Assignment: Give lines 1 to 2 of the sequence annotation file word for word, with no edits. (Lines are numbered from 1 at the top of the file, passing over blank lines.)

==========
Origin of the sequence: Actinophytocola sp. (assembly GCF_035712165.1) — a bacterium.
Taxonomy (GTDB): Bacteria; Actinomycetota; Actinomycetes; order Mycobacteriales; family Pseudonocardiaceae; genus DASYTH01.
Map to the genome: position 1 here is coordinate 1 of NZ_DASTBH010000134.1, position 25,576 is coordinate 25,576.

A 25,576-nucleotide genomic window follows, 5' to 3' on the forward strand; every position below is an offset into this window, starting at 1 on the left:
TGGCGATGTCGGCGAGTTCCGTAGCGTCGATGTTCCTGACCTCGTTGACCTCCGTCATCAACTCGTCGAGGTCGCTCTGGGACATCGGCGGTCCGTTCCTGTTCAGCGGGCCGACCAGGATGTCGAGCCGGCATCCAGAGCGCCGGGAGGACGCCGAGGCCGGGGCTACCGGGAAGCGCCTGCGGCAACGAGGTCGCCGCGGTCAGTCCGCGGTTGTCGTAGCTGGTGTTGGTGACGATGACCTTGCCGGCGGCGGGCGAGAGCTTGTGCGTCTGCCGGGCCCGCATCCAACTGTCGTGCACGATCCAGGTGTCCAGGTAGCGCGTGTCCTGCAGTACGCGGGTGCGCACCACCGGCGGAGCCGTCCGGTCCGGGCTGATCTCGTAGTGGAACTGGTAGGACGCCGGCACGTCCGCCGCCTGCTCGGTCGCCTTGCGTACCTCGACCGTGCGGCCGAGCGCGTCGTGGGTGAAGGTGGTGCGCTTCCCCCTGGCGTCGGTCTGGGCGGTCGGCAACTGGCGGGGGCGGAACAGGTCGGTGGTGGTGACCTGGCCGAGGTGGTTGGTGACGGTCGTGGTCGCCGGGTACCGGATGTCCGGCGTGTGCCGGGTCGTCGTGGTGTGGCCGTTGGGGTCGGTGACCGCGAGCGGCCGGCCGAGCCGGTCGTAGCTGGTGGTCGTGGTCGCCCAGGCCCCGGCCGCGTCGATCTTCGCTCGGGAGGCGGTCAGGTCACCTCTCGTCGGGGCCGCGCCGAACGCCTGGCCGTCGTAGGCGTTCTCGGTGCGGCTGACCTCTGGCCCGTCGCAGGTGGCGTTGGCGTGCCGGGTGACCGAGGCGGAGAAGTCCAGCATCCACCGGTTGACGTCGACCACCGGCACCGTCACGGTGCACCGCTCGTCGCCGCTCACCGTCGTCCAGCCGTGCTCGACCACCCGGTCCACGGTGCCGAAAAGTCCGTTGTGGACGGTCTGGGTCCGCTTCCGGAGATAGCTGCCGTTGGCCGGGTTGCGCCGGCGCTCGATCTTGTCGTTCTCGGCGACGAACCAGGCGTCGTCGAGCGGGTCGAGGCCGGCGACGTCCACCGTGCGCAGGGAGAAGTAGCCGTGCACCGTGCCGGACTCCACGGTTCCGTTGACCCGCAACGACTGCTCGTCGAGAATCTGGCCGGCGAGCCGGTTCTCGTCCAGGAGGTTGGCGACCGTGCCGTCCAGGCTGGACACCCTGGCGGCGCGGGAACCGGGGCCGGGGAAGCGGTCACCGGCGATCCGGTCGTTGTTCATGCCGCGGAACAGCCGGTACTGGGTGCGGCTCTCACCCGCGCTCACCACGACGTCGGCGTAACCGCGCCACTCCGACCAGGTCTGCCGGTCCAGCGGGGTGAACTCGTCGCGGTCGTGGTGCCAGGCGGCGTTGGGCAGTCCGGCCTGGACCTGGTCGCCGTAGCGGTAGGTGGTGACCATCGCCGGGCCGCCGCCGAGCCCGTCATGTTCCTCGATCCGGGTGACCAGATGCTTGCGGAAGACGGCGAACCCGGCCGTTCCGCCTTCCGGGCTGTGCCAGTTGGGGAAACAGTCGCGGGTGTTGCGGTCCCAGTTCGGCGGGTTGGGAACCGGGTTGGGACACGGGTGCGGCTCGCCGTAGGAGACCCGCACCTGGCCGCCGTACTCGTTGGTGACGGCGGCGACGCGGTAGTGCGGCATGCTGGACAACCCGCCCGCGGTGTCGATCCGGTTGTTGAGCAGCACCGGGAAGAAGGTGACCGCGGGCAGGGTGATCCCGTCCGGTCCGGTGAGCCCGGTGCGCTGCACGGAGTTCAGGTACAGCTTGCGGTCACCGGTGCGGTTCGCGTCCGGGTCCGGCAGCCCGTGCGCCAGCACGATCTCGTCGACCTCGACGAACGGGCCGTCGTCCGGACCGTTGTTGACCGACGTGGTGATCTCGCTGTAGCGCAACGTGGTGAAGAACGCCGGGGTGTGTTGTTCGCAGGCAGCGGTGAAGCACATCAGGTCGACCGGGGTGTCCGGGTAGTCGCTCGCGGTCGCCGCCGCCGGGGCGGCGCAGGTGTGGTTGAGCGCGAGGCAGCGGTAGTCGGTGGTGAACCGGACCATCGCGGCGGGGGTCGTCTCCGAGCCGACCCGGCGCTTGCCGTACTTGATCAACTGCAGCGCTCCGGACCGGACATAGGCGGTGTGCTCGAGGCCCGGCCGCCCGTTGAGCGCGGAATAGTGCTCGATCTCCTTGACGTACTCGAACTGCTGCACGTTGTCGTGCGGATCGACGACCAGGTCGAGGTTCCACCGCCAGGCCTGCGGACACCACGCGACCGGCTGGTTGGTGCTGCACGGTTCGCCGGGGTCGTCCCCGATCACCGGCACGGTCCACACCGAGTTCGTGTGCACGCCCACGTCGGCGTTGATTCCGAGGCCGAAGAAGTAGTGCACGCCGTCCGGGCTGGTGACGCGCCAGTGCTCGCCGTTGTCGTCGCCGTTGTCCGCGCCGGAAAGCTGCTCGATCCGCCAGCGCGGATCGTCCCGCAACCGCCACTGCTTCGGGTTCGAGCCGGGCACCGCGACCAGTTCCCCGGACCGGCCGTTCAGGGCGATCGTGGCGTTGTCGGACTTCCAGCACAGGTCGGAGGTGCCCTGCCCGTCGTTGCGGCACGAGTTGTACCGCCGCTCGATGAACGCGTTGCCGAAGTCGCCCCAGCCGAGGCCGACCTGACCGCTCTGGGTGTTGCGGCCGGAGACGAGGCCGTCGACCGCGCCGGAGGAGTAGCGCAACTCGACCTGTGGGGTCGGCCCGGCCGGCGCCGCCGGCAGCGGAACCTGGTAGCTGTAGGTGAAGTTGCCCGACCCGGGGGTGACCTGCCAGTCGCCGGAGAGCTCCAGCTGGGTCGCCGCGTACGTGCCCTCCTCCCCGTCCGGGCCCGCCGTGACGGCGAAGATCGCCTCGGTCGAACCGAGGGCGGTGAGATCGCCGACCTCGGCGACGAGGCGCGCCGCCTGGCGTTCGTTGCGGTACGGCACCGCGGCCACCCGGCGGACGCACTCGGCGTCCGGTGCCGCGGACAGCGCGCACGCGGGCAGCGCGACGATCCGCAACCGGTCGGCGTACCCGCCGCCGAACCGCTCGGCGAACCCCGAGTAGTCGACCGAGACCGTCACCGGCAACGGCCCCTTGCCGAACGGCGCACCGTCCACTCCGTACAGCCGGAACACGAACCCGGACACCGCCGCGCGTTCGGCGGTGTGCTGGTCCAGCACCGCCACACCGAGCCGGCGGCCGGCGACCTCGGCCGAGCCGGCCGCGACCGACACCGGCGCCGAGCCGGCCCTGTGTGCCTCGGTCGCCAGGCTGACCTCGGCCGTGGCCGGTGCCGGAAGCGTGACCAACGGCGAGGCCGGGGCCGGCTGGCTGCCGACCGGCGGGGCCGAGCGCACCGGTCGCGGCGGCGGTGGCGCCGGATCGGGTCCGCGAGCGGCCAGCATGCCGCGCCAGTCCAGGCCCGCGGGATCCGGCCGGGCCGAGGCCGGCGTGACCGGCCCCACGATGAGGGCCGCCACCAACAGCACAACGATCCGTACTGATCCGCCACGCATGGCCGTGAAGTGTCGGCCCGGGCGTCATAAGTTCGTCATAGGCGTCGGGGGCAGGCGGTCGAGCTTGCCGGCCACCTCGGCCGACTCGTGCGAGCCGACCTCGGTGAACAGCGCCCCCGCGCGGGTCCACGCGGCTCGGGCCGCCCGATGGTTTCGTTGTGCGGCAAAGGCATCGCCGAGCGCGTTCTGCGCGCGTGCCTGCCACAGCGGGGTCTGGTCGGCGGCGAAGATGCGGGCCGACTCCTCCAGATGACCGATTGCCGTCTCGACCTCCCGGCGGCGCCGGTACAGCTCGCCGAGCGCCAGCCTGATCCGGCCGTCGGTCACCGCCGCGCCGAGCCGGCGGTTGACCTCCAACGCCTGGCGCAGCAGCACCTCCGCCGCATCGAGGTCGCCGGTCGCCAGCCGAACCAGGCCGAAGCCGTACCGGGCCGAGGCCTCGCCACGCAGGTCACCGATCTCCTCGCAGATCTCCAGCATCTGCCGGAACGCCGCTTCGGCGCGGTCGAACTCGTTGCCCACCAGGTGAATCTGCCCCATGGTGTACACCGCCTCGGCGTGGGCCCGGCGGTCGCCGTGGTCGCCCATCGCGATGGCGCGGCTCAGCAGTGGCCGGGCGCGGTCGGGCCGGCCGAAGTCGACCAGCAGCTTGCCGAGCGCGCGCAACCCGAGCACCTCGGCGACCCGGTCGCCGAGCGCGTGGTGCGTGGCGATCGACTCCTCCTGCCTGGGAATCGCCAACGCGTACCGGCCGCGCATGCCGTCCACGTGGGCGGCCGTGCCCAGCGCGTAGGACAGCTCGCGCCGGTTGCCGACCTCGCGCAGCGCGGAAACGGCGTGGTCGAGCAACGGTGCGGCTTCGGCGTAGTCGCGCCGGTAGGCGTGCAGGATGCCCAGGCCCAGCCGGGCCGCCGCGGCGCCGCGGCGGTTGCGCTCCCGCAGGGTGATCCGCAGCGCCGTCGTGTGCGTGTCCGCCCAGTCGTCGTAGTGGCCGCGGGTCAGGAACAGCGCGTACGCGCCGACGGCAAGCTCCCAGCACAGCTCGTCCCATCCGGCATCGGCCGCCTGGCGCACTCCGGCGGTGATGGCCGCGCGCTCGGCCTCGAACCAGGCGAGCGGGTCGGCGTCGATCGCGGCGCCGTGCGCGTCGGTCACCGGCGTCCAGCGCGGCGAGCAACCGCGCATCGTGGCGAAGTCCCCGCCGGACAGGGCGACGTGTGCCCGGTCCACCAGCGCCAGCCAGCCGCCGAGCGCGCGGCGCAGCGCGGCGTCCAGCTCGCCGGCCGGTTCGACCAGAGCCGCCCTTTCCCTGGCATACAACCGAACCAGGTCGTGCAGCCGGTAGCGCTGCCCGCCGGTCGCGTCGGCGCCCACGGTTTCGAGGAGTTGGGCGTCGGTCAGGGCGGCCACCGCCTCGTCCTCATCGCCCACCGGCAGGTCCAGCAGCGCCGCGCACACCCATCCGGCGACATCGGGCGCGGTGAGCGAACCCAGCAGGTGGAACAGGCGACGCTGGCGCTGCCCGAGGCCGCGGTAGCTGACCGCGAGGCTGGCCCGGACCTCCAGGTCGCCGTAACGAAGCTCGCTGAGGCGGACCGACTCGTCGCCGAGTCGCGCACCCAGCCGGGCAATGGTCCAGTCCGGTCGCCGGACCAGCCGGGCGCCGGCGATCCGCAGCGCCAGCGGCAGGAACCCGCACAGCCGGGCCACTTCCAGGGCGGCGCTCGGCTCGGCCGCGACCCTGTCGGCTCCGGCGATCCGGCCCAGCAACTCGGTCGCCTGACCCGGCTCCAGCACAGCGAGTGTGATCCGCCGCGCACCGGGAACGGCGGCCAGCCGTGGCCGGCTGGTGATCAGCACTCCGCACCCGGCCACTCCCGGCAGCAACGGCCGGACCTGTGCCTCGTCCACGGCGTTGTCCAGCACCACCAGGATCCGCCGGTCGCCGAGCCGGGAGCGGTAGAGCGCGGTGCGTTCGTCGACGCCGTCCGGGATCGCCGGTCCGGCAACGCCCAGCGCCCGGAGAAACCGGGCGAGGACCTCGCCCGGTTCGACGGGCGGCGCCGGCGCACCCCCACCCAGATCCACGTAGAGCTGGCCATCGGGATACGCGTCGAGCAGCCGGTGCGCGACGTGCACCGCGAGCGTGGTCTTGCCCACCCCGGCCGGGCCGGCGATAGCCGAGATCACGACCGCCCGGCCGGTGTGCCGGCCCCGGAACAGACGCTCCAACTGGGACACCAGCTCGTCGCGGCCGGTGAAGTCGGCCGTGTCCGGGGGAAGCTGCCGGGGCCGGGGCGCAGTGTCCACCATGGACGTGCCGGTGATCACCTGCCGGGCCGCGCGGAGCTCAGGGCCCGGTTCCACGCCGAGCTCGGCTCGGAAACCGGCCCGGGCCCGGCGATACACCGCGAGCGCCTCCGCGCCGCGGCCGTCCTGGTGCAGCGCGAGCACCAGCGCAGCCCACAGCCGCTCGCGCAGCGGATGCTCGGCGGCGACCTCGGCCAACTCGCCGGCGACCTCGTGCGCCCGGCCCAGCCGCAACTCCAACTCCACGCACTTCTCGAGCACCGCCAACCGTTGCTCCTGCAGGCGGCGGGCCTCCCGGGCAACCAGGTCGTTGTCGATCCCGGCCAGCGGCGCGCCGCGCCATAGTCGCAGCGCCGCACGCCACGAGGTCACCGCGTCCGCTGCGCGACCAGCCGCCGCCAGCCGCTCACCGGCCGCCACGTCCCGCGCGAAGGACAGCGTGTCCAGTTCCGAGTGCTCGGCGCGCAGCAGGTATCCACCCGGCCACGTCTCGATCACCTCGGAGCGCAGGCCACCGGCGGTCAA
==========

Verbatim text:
Origin of the sequence: Actinophytocola sp. (assembly GCF_035712165.1) — a bacterium.
Taxonomy (GTDB): Bacteria; Actinomycetota; Actinomycetes; order Mycobacteriales; family Pseudonocardiaceae; genus DASYTH01.